Fossil fuels such as coal and petroleum have recently fallen under scrutiny for their adverse effects on the environment. There is another side of non-renewable energy that many opposers are not aware of, however, which comes from natural gas.
Natural gas is a fossil fuel that can be made of a combination of methane, ethane, and hydrocarbons. Similar to other resources in its category, it is considered to be a non-renewable source of energy, which can also be used for electricity, heating, and other related purposes.
How Natural Gas Works
The materials that make up natural gas are found deep underground in the ocean. In some cases, they can be extracted next to or in combination with oil. Natural gas occurs as a result of dead animals and microorganisms being buried under layers of sediment and breaking down slowly over millions of years.
Once the sedimentary rock covers the fossils, they are pushed down toward the seafloor and heated as a result of pressure on both sides. The organic matter is then decomposed into hydrocarbons that gradually transform into natural gas, which will be stored within reservoirs beneath a cap rock until it is extracted.
The extraction of natural gas is completed using drilling wells that reach hundreds of feet into the ground, penetrating the cap rock to release it. These materials are then sent through a system of gathering lines that are routed to a processing plant, where the gas will be processed for distribution.
The process of extracting natural gas has become much more efficient over several decades. There are two technologies, in particular, that allow for a wider expansion of natural gas: horizontal drilling and hydraulic fracturing.
Horizontal drilling is used when a vertical drill cannot reach underground targets containing natural gas. For instance, if a housing complex is built directly on top of a natural gas reservoir, horizontal drilling technology would allow the drill to enter from the side, directing its path to the left or right underground.
Hydraulic fracturing, also known as fracking, is the process of fracturing shale formations that hold natural gases underneath them. A high-pressure liquid is directed into the openings that are created, allowing the machine to extract the gas.
Natural Gas Processing and Use
The procedure involved in processing natural gas is rather intricate. The essential goal is to separate the extracted chemicals from any impurities, making it safe for residential and commercial use. It begins with the removal of any condensates or oils, as well as excess water that was drawn from the source. From there, the natural gas liquids are separated, and sulfur and carbon dioxide are removed before the materials are ready for distribution.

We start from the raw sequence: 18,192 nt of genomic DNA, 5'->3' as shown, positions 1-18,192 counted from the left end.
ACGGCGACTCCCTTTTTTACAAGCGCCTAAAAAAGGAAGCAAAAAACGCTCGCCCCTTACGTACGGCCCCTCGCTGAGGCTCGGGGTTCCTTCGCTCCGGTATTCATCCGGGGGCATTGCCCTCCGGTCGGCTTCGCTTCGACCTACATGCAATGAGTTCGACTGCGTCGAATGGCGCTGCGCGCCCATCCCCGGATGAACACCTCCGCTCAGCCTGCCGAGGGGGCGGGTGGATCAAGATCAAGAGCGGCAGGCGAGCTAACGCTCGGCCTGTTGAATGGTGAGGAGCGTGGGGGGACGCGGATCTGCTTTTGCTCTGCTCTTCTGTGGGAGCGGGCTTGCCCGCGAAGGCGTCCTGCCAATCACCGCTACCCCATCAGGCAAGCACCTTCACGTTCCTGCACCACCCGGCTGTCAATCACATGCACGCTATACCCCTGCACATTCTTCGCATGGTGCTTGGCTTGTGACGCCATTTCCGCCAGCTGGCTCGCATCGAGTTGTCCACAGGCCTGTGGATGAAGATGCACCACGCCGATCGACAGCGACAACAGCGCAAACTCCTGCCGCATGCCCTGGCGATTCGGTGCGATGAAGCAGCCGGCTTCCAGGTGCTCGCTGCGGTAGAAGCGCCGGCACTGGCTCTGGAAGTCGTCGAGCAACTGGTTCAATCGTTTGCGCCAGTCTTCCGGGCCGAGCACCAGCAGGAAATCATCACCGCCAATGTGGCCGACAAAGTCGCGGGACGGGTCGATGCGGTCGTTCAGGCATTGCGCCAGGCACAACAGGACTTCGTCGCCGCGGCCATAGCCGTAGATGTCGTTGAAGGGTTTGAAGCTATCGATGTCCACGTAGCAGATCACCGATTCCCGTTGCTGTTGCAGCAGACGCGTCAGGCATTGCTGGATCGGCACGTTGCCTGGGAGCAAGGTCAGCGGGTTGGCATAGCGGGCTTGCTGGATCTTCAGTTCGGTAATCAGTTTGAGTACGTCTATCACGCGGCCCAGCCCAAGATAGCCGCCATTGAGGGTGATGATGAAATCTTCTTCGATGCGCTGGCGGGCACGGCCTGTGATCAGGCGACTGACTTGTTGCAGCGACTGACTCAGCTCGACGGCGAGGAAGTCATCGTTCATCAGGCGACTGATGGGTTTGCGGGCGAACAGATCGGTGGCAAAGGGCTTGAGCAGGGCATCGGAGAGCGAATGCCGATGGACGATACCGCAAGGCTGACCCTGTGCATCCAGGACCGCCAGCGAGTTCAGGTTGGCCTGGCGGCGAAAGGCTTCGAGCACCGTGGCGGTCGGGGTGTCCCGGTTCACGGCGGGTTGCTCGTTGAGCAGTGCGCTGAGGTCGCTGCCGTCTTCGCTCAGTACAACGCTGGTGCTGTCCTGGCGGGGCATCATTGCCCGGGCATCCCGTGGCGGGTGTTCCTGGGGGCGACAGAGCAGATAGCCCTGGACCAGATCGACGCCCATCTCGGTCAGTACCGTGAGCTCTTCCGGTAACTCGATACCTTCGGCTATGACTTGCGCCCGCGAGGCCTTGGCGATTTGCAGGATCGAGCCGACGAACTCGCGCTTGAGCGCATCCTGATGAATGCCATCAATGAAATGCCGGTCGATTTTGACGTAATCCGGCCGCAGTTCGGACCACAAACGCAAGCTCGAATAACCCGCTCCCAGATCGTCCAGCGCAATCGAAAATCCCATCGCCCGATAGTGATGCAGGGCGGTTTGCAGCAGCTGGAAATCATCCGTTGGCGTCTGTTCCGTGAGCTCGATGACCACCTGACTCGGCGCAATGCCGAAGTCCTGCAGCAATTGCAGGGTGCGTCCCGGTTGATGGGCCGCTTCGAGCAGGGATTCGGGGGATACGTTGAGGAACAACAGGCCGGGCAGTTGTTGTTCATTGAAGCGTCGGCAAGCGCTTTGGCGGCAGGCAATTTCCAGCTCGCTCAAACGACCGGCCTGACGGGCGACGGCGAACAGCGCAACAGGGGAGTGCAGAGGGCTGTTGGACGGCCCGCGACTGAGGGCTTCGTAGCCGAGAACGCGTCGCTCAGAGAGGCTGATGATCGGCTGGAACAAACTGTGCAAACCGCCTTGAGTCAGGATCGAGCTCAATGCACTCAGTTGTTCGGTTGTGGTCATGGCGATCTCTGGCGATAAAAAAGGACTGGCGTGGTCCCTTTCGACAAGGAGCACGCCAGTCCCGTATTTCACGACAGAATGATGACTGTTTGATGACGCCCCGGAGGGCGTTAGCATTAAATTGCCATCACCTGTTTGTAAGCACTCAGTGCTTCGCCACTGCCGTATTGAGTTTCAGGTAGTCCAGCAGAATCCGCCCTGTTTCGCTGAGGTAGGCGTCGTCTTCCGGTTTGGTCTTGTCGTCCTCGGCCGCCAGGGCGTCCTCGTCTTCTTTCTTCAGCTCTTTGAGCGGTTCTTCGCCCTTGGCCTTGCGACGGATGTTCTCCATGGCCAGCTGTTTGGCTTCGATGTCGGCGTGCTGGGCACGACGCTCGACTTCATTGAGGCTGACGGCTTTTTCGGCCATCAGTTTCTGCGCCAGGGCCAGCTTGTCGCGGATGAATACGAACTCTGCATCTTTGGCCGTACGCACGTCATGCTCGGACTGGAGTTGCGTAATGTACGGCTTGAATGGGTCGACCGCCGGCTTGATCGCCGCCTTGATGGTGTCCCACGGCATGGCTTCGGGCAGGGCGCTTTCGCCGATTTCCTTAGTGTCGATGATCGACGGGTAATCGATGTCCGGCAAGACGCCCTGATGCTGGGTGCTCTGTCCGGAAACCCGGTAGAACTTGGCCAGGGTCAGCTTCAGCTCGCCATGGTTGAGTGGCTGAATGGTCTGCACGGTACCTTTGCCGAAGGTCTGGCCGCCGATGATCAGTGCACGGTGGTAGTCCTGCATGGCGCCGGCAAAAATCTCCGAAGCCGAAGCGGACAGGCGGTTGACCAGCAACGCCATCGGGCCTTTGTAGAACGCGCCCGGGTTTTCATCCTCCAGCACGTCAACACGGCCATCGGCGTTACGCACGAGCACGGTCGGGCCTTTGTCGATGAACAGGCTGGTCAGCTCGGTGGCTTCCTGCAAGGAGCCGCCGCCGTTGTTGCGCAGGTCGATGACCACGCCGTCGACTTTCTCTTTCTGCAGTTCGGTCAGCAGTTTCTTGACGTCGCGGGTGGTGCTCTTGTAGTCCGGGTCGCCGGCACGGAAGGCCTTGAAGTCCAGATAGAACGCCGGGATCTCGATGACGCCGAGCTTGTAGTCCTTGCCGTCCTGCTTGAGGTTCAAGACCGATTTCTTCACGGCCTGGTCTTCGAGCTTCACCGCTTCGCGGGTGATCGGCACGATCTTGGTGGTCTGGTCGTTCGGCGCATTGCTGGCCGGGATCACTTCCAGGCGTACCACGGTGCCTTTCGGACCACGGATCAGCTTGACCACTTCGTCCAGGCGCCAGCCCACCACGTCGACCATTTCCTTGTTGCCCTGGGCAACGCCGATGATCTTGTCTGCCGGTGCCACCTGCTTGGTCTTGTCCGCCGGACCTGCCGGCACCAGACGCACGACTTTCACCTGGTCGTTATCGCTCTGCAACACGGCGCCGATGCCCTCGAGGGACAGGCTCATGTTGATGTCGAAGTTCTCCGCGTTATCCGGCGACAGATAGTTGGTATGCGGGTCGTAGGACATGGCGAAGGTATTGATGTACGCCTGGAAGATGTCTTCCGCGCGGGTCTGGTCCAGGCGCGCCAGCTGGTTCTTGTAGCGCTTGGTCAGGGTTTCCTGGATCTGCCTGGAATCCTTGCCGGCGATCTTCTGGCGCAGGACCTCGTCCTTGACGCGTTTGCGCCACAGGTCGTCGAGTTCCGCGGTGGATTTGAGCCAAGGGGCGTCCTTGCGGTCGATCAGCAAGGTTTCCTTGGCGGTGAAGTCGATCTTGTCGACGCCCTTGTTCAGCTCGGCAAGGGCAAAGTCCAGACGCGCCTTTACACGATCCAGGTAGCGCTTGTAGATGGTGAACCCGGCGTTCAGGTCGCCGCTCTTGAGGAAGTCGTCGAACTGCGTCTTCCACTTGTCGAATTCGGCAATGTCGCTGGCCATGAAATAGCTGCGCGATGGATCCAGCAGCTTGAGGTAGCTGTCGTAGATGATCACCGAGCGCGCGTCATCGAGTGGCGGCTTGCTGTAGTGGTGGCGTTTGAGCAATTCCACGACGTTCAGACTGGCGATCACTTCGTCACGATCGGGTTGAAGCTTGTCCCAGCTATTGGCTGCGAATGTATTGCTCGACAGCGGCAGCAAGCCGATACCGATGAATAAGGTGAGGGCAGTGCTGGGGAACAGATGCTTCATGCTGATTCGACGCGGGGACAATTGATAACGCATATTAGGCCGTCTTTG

Processing plants most commonly transform these substances into dry natural gas of the highest quality and send them to distribution centers where they are stored safely underground until they are needed. In some cases, the materials are liquified and turned into wet natural gas to be used for electricity and fuel. Wet natural gas is made up mostly of ethane, butane, and methane, while dry gas primarily consists of methane.
Natural gas is not always used in its entirety. Chemical compounds found within the extracted materials such as butane, pentane, propane, and ethane can be separated and distributed on their own for various purposes, including the production of plastic, refrigerants, and more.
Many consumers of natural gas are unaware of how much they use it daily. With fossil fuels as a whole being used for close to 100 percent of energy needs in the world current day, natural gas specifically makes up about 30 percent of that number.
It is used for electricity and heating in homes and buildings, but it also contributes to air conditioning systems and fuel for vehicles. Indirectly, natural gas is utilized within products such as fertilizer, fabric, and antifreeze.
The Benefits Of Natural Gas
Natural gas is preferred over alternate fossil fuels in terms of safety, cost, and preserving the environment. Storing natural gas is relatively easy, and it comes with very minimal risk when compared to coal, oil, and petroleum. Also, the production and use of these gases are much less expensive, with a fully dependable supply to satisfy energy demand.
In terms of climate change, natural gas is friendly to the environment, since it emits fewer greenhouse gases than other options. While it is a non-renewable source of energy that still contributes to global warming, the pollution that it gives off is only about half of the amount released by other fossil fuels.
When natural gas burns, it emits water vapor and carbon dioxide almost entirely. This is exactly what is exhaled into the atmosphere by humans, making it a clean-burning gas. The substantial levels of nitrous oxides, carbon dioxide, and carbon monoxide that are ordinarily released into the environment by other fossil fuels are reduced significantly when natural gas is used as a substitute.
As a resource that is safe, reliable, cost-efficient, and less damaging to the atmosphere than the alternatives, natural gas can satisfy the increasing demand for energy without the consequences.